The reasonable assumption that the ICCL’s official literature, and its Director, and its Equality Officer, all accurately reflected the person’s status at the conference, is supported by the Terms of Reference for the Project, which were published on the FLAC website in July 2010. This states under item 5:

“It is envisaged that an advisory group will be established, comprising lawyers, NGOs, as well as local and community groups, to ensure the participation of disadvantaged community members.”

The person concerned is neither a lawyer, an NGO or a local or community group. However, the Catholic Church is an NGO, and the person appears on the ICCL literature as representing the Catholic Bishops’ Conference.

‘This has now been corrected’

We are not sure what the ICCL means in its letter by:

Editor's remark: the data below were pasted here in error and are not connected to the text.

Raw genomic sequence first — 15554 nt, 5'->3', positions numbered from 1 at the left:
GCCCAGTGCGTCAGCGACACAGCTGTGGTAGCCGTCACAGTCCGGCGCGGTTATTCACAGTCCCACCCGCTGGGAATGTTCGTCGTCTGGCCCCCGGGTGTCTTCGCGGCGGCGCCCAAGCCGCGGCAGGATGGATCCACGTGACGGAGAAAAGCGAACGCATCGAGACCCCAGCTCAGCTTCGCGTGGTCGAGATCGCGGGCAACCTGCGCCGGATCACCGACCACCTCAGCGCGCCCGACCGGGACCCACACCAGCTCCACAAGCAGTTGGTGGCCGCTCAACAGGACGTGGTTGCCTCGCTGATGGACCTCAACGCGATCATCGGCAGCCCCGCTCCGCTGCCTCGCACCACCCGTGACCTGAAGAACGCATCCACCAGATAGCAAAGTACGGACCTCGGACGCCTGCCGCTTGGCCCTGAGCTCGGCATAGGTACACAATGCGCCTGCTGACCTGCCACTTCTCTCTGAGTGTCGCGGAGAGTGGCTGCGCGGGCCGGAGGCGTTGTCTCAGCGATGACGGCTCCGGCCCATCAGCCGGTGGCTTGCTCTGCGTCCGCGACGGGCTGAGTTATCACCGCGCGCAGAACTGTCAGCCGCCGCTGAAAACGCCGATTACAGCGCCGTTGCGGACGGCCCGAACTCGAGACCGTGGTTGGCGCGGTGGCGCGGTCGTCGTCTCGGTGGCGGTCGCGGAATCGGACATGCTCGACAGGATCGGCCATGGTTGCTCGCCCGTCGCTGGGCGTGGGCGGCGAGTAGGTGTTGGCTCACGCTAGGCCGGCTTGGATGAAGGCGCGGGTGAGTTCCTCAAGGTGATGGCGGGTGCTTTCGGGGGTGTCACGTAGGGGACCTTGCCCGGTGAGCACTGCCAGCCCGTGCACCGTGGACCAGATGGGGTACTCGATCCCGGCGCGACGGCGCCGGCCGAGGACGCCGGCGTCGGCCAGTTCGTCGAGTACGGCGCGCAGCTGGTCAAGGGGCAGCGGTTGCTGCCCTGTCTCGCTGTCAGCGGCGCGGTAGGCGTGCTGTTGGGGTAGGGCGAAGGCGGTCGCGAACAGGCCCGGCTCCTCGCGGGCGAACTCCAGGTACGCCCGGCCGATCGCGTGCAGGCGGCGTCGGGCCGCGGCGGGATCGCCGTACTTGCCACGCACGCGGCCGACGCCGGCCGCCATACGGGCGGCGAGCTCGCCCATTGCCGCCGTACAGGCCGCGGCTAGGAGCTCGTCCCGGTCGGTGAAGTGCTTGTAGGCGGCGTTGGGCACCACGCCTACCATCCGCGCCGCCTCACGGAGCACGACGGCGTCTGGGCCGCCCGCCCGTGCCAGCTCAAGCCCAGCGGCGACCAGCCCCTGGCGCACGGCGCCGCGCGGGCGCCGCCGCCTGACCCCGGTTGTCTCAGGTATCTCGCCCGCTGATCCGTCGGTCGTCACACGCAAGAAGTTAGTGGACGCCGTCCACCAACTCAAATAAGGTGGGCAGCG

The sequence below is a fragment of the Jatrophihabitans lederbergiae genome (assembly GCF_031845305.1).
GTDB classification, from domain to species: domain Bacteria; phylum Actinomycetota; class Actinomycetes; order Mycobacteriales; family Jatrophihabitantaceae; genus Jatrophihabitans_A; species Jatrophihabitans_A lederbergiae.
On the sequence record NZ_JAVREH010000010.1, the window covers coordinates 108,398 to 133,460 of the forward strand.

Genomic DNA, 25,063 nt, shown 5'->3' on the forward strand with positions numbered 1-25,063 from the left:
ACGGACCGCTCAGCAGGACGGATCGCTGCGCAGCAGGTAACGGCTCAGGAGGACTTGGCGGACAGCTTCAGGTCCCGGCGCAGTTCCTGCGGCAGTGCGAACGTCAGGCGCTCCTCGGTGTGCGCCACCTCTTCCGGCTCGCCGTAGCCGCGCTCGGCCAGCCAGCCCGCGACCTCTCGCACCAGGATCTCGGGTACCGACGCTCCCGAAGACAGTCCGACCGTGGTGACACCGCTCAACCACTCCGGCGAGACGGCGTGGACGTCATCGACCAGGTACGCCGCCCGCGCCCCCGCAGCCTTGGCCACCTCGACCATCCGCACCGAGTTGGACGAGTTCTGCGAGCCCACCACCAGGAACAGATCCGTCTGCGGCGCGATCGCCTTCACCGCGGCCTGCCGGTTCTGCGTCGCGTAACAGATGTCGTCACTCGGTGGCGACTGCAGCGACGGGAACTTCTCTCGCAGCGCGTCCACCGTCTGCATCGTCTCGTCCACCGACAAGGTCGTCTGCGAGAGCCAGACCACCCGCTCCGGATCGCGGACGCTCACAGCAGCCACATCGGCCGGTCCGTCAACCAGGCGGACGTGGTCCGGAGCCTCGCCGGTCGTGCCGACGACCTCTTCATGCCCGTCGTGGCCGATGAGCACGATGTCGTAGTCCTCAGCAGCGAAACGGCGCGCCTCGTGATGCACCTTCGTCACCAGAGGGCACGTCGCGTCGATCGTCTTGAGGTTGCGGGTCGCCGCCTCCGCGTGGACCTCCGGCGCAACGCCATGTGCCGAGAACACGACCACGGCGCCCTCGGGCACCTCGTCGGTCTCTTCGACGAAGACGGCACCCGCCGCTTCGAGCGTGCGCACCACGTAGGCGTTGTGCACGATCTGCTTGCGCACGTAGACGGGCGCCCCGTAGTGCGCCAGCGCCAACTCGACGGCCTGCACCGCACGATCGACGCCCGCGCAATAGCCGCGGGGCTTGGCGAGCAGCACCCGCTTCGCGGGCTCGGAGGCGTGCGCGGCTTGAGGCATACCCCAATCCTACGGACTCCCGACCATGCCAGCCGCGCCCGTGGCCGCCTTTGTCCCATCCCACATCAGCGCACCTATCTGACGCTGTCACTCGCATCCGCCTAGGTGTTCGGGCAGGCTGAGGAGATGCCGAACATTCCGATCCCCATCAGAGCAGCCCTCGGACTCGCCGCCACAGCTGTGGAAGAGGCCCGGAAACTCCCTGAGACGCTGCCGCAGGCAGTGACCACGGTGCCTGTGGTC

“I can assure you that this has now been corrected.”

This raises but leaves unanswered several obvious questions. What has been corrected? What was the situation before it was corrected? When was it corrected? Where was it corrected? How has it been corrected? Who corrected it? Why did it have to be corrected?

If this ambiguous statement means that the person concerned was invited onto the Advisory Group as a representative of the Irish Catholic Bishops Council (which, in some way at least, he must have been, or else how would the issue have arisen at all in the document?), but that for some reason he is not now acting in that capacity, then the ICCL should be apologising for misleading us and not publicly accusing us of being inaccurate.